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July 2018

Aristophanes: Lysistrata

Lysistrata (Greek: Λυσιστράτη) is a comedy by Aristophanes, which may have been produced for the Lenaea Festival at Athens in 411 BC. It's theme reflects the city's misfortunes in the Peloponnesian War following the defeat of the Sicilian Expedition in 413 BC. The title character is an Athenian woman who contrives to force an end to the war, first by organising women from across Greece to refuse sexual relations with their menfolk, and secondly by leading Athenian wives in seizing the Acropolis, and fighting off the old men of the city.

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Free online texts

Gutenberg: Greek text and English translation. Multiple formats.

Internet Archive: L 179 - Aristophanes III - Lysistrata, Thesmophoriazusae, Ecclesiazusae, Plutus. Bilingual Greek-English Loeb edition. 

Perseus: Greek text and English translation by Jack Lindsay. HTML and XML formats.

Poetry in Translation: Lysistrata, translated by George Theodoridis. Multiple formats.

University of Adelaide: Lysistrata. English translation, multiple formats.

Wikisource: Greek text and English translations. HTML and other formats.

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Aristophanes: The Birds

The Birds  (Greek: Ὄρνιθες) is a comedy by Aristophanes first produced at the Athenian City Dionysia in 414 BC. It's fantastic plot may reflect an appetite for escapism during the tense period in which the city awaited the outcome of the Sicilian expedition. The play's protagonists are two Athenians who abandon the city go and live among the birds, who they persuade to build a city in the air, Nephelokokkygia or Cloudcuckooland, from which they force gods and humans to come to terms with them.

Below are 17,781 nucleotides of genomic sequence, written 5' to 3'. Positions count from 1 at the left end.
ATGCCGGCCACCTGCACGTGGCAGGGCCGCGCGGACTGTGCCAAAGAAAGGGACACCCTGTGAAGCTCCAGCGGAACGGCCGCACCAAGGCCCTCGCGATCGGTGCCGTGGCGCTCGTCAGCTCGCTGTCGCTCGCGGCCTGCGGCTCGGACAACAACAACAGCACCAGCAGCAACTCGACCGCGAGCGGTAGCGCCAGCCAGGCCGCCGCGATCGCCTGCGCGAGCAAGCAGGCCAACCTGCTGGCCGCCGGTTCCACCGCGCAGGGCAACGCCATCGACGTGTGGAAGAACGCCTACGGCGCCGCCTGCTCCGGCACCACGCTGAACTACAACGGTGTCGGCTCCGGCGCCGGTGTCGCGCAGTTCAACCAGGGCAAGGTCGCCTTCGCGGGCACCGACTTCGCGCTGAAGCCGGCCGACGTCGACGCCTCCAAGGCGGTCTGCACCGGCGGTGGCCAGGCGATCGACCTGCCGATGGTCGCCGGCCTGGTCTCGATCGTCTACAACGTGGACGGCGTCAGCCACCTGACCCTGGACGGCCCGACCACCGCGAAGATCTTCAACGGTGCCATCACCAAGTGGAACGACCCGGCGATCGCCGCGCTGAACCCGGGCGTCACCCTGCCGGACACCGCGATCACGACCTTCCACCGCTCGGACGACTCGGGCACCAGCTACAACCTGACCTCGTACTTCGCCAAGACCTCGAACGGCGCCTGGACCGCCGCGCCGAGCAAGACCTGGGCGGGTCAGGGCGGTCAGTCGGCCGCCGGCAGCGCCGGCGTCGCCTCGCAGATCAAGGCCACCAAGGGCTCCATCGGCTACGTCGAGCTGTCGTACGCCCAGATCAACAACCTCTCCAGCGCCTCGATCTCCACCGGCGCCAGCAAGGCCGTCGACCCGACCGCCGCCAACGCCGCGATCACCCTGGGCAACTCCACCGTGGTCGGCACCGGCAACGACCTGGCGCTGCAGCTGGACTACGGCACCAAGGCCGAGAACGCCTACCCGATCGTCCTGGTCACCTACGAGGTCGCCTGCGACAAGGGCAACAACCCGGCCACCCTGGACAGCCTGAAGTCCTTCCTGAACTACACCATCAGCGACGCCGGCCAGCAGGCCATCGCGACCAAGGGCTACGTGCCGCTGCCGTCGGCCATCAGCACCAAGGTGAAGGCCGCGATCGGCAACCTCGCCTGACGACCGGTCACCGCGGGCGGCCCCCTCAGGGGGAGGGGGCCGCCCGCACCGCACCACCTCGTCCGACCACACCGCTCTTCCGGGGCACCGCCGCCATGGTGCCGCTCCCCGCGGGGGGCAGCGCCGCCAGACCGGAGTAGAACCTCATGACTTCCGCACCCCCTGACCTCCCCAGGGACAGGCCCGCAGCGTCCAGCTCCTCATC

Free online texts

Gutenberg: Greek text and English translation. Multiple formats.

Internet Archive: L 488 - Aristophanes II - Peace, Birds, Frogs. Bilingual Greek-English Loeb edition. Multiple formats.

Poetry in Translation: Birds, translated by George Theodoridis. Multiple formats.

University of Adelaide: The Birds. English translation, multiple formats.

Wikisource: Greek text and English translations. HTML and other formats.

Other Resources

BBC Radio 4 In Our Time: Comedy in Ancient Greek Theatre. Melvyn Bragg with Paul Cartledge, Edith Hall and Nick Lowe.

History of Ancient Greece: o54- Old Comedy and Aristophanes. Podcast by Ryan Stitt.

Wikipedia: The Birds (Play)

The Great Conversation: Further reading at Tom's Learning Notes

Ancient Greek resources: Learn to read Greek classics in the original.

Bloom's Western Canon: The Birds is listed.


Aristophanes: Peace

Peace (Greek: Εἰρήνη) is a comedy by Aristophanes, first performed at the Great Dionysia in 421 BC, where it won second prize. It satirises the contemporary political situation following the battle of Amphipolis, when the deaths of the Athenian general Cleon, and the Spartan Brasidas, paved the way for the Peace of Nicias, an outcome which Aristophanes enthusiastically anticipates.

Free online texts

Gutenberg: Peace. English translation, multiple formats.

Internet Archive: L 488 - Aristophanes II - Peace, Birds, Frogs. Bilingual Greek-English Loeb edition. Multiple formats.

Poetry in Translation: Peace, translated by George Theodoridis. Multiple formats.

University of Adelaide: Peace. English translation, HTML format.

Wikisource: Greek text and English translations. HTML and other formats.

Other Resources

History of Ancient Greece: o54- Old Comedy and Aristophanes. Podcast by Ryan Stitt.

Wikipedia: Peace (play)

The Great Conversation: Further reading at Tom's Learning Notes

Thucydides - Our best sources for the political events which provided the occasion for Aristophanes' satire, although one which took a similarly jaundiced view of Cleon's career.

Ancient Greek resources: Learn to read Greek classics in the original.